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Hoboken Terminal’s four main tracks lead into two train yards and ten platforms serving 18 tracks for passenger service. There are also connections to the Hoboken PATH and Hudson-Bergen Light Rail (HBLR) stations, which are served by independent tracks. Adjacent to the platforms sits the Hoboken Terminal main waiting room, a Beaux-Arts landmark completed in 1908. To extend four tracks from Hoboken Terminal to New York City, some of the tracks, platforms, and surrounding buildings would have to be razed. However, the arrangement of Hoboken Terminal and its buildings would allow construction to proceed all while maintaining existing rail operations. Whereas most passenger trains and the Hoboken Terminal main waiting room reside on the north side, from Tracks 1 to 14, tunneling and construction of new platforms would occur on the south side of the terminal. Tracks 15 to 18, and their surrounding structures, will be razed and new platforms, tracks, and tunnels will be constructed in their place. With the exception of the Hoboken HBLR station, located several hundred feet from Hoboken Terminal’s main waiting room, most of the south side of Hoboken Terminal is unused or occupied by deteriorating structures and abandoned piers. The PATH Station, HBLR Station, Hoboken Ferry Terminal, and 14 of 18 existing tracks will remain open for passenger service during the construction of new tracks, tunnels, and platforms.
Current Conditions: South Side of Hoboken Terminal
Hoboken Station Redevelopment
Extending the four main tracks to New York City would transform Hoboken Terminal into Hoboken Station. Existing platforms and tracks will become the new Hoboken Rail Yard for storing NJ Transit trains. From Bergen Tunnel, four inbound tracks will arrive at two high-level, island platforms. Two exterior tracks will accommodate local NJ Transit service, while the two interior tracks will accommodate express NJ Transit service and Amtrak. The inner two tracks will also connect to a future high-speed rail line that would utilize both Hoboken Station and Hoboken Tunnel. Provisions will be made for a dedicated tunnel on the western end of the station to provide connectivity to a new right-of-way for Amtrak’s high-speed rail network. In addition to commuter rail, the Hoboken Station Redevelopment will also include the reconstruction of the Hoboken HBLR Station with a connection to Hoboken Tunnel. This new HBLR connection will provide residents of Bayonne and Weehawken a one-seat ride into New York City and will supply residents of Hoboken and Jersey City yet another route into Manhattan.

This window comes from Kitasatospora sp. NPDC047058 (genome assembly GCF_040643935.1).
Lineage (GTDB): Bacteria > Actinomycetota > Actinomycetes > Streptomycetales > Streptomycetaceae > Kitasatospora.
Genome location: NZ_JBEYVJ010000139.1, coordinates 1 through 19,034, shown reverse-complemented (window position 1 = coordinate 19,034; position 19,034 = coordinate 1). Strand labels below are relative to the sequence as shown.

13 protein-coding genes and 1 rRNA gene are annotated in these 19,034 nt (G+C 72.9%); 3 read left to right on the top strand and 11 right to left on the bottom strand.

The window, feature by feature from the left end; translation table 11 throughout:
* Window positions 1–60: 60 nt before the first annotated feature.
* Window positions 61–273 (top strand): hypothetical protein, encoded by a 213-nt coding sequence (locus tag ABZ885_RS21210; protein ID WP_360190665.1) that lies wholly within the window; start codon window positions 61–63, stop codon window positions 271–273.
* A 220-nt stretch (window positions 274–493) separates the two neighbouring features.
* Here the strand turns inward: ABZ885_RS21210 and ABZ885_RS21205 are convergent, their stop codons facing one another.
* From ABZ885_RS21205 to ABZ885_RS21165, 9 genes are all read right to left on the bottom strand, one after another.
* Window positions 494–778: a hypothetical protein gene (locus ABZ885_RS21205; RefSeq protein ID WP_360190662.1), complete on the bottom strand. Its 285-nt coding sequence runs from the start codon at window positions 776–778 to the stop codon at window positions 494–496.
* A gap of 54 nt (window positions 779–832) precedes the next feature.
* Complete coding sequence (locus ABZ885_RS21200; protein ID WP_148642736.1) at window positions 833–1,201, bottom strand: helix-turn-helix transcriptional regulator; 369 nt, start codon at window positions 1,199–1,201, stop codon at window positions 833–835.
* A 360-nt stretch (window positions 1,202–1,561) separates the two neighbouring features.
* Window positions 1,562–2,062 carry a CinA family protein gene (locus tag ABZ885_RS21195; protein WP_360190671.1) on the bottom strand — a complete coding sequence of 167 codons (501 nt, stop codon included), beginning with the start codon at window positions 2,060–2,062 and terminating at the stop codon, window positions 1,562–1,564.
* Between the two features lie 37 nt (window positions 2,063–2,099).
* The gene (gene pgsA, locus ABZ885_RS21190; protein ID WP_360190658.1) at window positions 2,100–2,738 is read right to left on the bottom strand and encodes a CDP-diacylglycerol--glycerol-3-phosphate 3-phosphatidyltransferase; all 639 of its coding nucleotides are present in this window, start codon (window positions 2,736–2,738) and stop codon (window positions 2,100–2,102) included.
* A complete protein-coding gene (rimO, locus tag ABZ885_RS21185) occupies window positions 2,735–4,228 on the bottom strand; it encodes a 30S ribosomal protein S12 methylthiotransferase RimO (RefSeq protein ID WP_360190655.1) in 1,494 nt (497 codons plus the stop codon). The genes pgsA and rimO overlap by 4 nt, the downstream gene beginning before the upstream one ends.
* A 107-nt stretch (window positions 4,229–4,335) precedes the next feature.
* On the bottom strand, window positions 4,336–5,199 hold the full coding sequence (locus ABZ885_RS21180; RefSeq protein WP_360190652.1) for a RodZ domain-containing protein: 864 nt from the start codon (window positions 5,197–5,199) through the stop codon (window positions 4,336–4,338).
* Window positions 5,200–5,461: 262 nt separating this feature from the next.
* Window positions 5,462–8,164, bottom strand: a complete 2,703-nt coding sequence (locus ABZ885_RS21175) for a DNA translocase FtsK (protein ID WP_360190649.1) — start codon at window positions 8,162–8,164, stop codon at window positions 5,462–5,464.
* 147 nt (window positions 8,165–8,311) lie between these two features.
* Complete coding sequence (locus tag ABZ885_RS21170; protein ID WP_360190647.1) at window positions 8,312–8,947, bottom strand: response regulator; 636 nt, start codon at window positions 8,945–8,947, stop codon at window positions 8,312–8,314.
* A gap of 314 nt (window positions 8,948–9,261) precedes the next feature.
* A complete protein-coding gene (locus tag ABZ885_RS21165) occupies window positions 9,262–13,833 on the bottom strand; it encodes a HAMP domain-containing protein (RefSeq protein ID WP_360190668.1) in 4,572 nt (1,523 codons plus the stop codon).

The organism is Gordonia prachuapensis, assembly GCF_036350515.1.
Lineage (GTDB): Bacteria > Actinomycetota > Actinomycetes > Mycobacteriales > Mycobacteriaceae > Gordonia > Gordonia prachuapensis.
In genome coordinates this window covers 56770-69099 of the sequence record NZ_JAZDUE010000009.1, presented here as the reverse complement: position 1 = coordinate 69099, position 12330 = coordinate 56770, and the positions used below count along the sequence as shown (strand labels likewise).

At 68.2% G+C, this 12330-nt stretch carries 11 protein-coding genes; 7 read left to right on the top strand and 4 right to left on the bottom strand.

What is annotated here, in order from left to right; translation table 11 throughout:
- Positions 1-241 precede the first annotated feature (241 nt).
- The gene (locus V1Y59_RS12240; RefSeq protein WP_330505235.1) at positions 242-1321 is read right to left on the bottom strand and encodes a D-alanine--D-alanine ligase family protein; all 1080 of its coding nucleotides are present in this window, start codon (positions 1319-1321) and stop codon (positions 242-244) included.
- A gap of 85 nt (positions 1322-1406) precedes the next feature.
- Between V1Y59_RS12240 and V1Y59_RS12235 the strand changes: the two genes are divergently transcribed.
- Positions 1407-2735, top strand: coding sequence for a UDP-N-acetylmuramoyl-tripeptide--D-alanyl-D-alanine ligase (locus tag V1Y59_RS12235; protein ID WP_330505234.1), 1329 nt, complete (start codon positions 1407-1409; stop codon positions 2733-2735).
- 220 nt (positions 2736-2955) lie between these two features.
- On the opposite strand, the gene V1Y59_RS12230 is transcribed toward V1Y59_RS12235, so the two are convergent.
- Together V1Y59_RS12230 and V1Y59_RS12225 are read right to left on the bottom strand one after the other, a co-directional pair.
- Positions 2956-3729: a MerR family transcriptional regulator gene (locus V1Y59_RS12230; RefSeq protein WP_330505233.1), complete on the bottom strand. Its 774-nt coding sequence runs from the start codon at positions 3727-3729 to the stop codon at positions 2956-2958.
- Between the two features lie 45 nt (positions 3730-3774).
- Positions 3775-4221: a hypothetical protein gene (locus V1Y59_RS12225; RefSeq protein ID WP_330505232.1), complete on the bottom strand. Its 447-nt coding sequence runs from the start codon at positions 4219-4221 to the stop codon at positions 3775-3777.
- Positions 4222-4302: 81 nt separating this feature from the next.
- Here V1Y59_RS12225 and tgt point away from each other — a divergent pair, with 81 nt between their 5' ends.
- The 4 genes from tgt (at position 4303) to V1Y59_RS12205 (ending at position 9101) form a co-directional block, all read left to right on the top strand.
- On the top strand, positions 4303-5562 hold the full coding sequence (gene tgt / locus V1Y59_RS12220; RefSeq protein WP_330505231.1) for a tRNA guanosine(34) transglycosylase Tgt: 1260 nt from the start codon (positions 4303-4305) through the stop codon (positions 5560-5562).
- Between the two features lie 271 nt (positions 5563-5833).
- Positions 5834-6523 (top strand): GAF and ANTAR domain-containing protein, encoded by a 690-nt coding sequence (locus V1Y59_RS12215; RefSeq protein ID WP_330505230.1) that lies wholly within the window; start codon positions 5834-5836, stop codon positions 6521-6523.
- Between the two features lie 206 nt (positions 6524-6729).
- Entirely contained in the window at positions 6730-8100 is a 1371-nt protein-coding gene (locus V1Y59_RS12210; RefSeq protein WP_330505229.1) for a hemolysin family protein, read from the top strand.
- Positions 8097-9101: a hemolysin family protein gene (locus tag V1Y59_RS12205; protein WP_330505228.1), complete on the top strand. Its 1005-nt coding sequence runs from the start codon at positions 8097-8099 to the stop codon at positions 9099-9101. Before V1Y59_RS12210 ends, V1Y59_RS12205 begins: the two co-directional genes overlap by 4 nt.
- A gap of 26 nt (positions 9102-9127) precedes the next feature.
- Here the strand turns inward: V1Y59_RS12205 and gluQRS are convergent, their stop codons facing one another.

As trains depart Hoboken Station en route to Manhattan, tracks will gradually submerge beneath a unified platform before arriving at the entrance to Hoboken Tunnel. This will ensure that trains sustain minimum grade decreases while simultaneously providing unified access between the two new platforms, the new Hoboken HBLR Station, Hoboken ferry service, and the existing Hoboken Station structures. In addition to construction of new platforms and demolition of existing structures, Hoboken Station will also include the construction of a new Western Overpass to allow additional pedestrian accessibility to the City of Hoboken, NJ Transit Bus, and the Hoboken PATH Station. The estimated cost of the Hoboken Station improvements is $450 million.
In addition to the improvement and redevelopment of the rail station, the construction of new tracks and tunnels will coincide with the long-delayed Hoboken Redevelopment Plan. The most recent iteration of this plan seeks to preserve and enhance the quality of life in Hoboken through smart growth and transit-oriented development. The plan also calls for the intense development and rezoning of the areas in the immediate vicinity of Hoboken Station as well as the transformation of Observer Highway into a mixed-use boulevard. New office zoning in close proximity to the station will allow for the establishment of a modern commercial district in downtown Hoboken, while residential zoning along Observer Highway will support the influx of workers and commuters into the surrounding areas. The Hoboken Redevelopment Plan complements the transformation of Hoboken Terminal into Hoboken Station by providing a balanced proposal for the sustained, responsible growth of the region.